Date Closed: 8/1/2016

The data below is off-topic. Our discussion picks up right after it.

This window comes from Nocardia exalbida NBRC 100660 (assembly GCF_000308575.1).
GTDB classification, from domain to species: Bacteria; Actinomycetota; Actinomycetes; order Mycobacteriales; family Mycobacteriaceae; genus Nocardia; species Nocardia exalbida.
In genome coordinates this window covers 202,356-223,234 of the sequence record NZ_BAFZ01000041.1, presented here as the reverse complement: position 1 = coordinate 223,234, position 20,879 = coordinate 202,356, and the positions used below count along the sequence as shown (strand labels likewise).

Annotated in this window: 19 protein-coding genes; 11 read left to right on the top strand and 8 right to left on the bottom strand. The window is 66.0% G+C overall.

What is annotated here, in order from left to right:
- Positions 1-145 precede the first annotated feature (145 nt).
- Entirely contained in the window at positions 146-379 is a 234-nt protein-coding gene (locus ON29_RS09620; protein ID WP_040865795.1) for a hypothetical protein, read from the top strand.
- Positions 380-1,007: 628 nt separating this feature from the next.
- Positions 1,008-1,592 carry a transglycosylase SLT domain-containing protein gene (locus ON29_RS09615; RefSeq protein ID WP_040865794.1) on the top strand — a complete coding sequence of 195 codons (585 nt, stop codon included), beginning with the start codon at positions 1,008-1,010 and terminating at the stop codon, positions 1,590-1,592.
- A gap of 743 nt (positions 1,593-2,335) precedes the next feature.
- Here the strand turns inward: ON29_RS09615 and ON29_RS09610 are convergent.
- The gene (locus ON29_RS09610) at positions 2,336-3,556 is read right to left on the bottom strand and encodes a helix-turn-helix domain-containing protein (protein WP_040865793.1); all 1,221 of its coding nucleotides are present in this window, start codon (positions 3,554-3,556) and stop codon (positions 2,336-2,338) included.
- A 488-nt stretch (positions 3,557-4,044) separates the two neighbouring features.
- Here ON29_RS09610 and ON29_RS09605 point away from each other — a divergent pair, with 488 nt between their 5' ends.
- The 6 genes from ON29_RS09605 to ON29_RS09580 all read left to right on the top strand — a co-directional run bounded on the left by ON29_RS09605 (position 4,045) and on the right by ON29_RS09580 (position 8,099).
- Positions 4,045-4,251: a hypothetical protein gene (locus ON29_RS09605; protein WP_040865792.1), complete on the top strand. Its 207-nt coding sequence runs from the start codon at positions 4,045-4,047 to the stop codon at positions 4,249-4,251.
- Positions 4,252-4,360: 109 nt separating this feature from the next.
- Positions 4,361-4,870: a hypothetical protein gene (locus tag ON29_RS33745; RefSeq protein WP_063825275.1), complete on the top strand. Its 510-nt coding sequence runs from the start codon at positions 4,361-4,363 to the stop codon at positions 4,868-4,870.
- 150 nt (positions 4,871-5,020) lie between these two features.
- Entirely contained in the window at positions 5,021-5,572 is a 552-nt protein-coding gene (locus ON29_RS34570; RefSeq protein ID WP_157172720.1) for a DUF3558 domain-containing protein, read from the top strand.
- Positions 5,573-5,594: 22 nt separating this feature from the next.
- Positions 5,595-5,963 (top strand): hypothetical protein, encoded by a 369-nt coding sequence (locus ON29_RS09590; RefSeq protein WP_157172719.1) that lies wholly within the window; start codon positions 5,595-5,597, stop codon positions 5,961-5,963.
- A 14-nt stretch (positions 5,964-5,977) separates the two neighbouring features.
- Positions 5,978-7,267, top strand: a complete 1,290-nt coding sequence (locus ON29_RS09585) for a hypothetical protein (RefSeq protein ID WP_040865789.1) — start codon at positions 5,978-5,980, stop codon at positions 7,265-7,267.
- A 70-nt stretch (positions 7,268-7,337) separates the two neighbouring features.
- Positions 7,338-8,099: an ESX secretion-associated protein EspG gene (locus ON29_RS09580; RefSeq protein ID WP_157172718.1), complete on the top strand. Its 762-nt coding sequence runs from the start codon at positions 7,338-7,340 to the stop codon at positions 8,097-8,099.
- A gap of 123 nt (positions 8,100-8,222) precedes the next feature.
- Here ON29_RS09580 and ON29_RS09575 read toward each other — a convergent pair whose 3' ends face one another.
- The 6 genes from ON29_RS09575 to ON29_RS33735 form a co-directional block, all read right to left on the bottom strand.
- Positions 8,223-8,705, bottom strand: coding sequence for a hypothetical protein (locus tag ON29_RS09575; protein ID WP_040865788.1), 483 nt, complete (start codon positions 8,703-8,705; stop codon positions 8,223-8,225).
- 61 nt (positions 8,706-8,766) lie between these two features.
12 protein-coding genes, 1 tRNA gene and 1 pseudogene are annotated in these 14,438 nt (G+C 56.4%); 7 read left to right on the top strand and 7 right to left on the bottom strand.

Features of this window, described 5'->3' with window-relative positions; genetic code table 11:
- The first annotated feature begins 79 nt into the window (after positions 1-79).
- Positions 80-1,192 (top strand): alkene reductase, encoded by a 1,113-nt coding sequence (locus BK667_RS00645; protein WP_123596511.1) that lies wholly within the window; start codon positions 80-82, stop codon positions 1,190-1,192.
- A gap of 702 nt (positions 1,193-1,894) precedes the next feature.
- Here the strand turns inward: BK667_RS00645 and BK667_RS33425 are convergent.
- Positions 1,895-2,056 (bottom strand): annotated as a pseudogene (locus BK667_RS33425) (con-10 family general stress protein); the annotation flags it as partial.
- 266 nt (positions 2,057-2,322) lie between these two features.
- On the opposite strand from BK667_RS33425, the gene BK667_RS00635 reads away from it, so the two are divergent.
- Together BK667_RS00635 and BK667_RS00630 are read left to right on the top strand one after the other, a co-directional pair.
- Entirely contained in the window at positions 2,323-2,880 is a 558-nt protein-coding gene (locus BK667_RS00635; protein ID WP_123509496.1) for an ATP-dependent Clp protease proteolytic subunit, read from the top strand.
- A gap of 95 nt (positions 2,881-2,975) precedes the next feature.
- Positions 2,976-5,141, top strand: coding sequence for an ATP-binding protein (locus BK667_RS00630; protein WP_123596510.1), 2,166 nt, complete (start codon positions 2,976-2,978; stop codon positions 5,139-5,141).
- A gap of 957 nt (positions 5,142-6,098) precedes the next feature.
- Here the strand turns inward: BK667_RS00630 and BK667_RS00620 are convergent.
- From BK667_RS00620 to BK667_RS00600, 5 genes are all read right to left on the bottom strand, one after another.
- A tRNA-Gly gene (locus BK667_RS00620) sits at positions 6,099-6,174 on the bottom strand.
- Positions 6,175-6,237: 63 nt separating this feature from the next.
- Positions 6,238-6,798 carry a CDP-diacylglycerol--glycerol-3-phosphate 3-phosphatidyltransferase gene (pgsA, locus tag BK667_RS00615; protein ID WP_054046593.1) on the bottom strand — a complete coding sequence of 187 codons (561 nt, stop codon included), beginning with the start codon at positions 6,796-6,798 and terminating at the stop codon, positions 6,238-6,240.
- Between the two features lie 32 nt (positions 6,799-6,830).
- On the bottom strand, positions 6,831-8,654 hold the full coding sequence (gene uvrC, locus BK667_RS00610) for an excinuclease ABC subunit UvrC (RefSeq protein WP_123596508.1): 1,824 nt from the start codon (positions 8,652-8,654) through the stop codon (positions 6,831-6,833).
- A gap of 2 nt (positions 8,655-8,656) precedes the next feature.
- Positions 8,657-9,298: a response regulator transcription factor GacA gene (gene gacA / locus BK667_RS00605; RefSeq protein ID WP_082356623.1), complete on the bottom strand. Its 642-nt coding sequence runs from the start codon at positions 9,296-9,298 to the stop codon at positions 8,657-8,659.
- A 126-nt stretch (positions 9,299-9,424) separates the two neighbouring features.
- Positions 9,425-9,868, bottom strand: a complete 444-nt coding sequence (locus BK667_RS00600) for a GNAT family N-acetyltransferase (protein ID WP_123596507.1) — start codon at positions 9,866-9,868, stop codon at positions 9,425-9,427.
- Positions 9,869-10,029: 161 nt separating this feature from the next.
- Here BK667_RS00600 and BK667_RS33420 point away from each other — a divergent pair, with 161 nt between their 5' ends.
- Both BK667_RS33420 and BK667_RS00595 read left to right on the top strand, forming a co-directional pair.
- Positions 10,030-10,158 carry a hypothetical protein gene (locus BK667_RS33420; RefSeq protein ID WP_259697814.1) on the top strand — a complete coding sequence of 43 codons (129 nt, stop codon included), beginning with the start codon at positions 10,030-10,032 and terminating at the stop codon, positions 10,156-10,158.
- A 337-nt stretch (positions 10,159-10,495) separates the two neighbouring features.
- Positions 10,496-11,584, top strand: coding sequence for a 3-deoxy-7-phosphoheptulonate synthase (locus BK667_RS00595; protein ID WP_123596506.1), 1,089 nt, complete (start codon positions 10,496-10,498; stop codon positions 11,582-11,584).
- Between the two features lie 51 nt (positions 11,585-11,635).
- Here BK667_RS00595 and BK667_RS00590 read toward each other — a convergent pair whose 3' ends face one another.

Accurate ratings for overhead and underground lines require an accurate knowledge of the conductor ac resistance. Unfortunately, the ac resistance is difficult to measure. A longstanding pragmatic approach is to calculate the parameters that impact ac resistance - skin effect and the proximity effect. Concerns with this approach include lack of agreement with experimental data and the use of experimental data that is not directly applicable for today's conductors. This includes very large (1600 mm2 +) sizes for underground cables and twisted pair, insulated strands and composite cores for overhead conductors. Overhead conductors have geometries that are difficult to calculate and there are additional computational difficulties with new composite core materials. Additionally, experimental measurement procedures are not straightforward. In this project, NEETR.AC reviewed existing approaches to measuring the ac resistance of conductors and performed limited tests in the laboratory to determine the most practical approach. The tests established a proof of concept for a thermal and an electrical method. It was found that thermal method appears to be an appropriate and practical approach because it yields values that match expectations and it allows for comparisons between standard designs and different novel designs. The electrical measurement methods yielded results that were not in agreement with accepted values.